St Joseph's Maori Girls' College - 13/08/2014

Findings

St Joseph’s Māori Girls’ College effectively promotes educational success for Māori, as Māori. Staff make very good use of student data to inform teaching and learning. Continuing to strengthen the Years 7 to 8 curriculum will support teachers’ knowledge of National Standards. The college is well placed to sustain and improve its performance.

ERO is likely to carry out the next review in three years.

1 Context

What are the important features of this school that have an impact on student learning?

St Joseph’s Māori Girls’ College is a state integrated Catholic school located in Greenmeadows, Napier. It caters for girls in Years 7 to 13. The college’s roll of 223 includes 150 boarders. The hostel is an important and integral part of the school. In 2013, Years 7 and 8 classes were established at the college.

The values of manaakitanga and whanaungatanga are strongly evident in practices and expectations across the school. Kaumatua, kuia and whānau are valued for their guidance and support of students and staff.

A strong focus on the achievement of girls, emphasises that all students will reach their individual potential and level of excellence as Māori. The Sisters of Our Lady of the Missions Catholic charism is central to the school’s special character. Student leadership is seen as pivotal to creating successful 21st century young women.

Trustees and senior leaders have responded to the areas for further development identified in the August 2011 ERO report. The college continues to have a positive reporting history with ERO.

2 Learning

How well does this school use achievement information to make positive changes to learners’ engagement, progress and achievement?

The school makes very good use of student achievement data to inform teaching and learning. Teachers use this data to guide planning and to identify those who require extra support and extension. The school implements a wide range of appropriate interventions for both of these student groups. Their progress is well monitored.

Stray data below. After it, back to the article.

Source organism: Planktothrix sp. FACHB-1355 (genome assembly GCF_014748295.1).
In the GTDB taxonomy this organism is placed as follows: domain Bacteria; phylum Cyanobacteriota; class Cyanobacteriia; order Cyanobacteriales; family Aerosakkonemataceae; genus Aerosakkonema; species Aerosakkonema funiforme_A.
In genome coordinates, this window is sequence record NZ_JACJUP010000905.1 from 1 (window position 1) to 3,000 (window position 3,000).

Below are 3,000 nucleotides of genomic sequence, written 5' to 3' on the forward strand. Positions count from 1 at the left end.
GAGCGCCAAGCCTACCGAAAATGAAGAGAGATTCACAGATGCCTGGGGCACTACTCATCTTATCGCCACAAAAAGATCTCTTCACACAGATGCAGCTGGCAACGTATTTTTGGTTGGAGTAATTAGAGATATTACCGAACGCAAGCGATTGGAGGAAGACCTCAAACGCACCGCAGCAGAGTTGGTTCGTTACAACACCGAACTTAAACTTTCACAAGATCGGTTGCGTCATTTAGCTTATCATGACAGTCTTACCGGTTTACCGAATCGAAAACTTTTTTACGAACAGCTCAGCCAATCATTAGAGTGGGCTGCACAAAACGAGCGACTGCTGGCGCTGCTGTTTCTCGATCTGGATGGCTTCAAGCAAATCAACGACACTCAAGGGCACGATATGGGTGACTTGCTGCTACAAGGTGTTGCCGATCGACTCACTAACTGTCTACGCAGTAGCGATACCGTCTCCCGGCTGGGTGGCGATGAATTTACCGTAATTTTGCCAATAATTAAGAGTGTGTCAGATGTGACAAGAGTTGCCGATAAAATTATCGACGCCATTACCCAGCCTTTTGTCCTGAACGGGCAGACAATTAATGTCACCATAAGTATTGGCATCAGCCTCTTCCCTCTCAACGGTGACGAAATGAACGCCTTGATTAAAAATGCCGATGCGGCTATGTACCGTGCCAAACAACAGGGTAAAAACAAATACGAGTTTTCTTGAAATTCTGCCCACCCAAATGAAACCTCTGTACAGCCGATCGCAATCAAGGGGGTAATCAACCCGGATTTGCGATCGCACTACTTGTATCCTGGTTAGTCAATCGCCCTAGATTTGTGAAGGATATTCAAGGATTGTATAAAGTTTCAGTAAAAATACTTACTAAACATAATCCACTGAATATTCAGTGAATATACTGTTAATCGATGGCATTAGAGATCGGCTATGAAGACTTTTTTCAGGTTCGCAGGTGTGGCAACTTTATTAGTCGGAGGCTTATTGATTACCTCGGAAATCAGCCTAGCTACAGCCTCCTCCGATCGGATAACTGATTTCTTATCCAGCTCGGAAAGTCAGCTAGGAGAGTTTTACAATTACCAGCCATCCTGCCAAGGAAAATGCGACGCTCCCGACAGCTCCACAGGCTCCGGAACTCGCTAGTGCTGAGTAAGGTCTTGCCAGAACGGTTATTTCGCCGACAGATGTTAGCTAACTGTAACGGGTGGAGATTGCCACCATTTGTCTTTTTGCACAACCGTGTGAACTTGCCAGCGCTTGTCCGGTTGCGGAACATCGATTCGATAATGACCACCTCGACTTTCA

Teachers gather data to show student progress throughout the year. They now need to strengthen the quality and depth of analysis of this data to better inform teaching and learning programmes, and curriculum and department review.

Kanohi ki te kanohi has been reviewed, strengthened and is an embedded practice. Teachers have one-to-one conversations with junior students and their whānau. Goals are set, informed by initial assessment data and information about student wellbeing. These goals are checked and re-set throughout the year. This is an effective way to track and monitor student progress and achievement.

Senior leaders and deans identify senior students at risk of not achieving. They use achievement information to track and monitor the progress of individuals and groups. This information enables teachers to make decisions about support that may be required.

Student achievement information shows that teaching has impacted positively on learning, with good progress being made in Years 7 to 10, particularly by lower achieving students. Data reported to the board of trustees in February 2014 shows many:

  • students achieve at or above National Standards in reading, writing and mathematics
  • Years 9 and 10 students make good progress in literacy and numeracy.

Since the previous ERO report, the school has maintained very high levels of achievement in National Certificates of Educational Achievement (NCEA) Levels 1 to 3 and University Entrance (UE). Achievement information shows an increase in the proportion of students gaining NCEA merit and excellence endorsements and New Zealand Scholarships.

Parents regularly receive reports that provide them with useful information about their daughter’s progress and achievement. Face-to-face meetings provide whānau with further information to support these reports. Senior leaders are continuing to review Years 7 and 8 reports to ensure parents build their understanding of achievement in relation to the National Standards.

3 Curriculum

How effectively does this school’s curriculum promote and support student learning?

The St Joseph’s Māori Girls’ College curriculum effectively promotes and supports student learning. Students thrive in a culture of inclusiveness as Māori, with a strong focus on academic achievement.

The Years 7 and 8 classes provide early opportunities to build a foundation for girls to support them moving into secondary education. Learning programmes are well aligned to the Years 9 to 13 curriculum. Teachers work collaboratively and regularly discuss students’ strengths and needs. These discussions inform teaching and learning programmes. Senior leaders should continue to strengthen the Years 7 and 8 curriculum, and understanding of the National Standards by accessing external professional learning and development (PLD).

The school core values underpin all aspects of school life. Students at all levels have a range of opportunities to participate and celebrate success in academic, cultural, sporting and leadership activities. Students receive valuable guidance and support from the careers leader, deans, senior leaders and teachers when selecting subjects to study.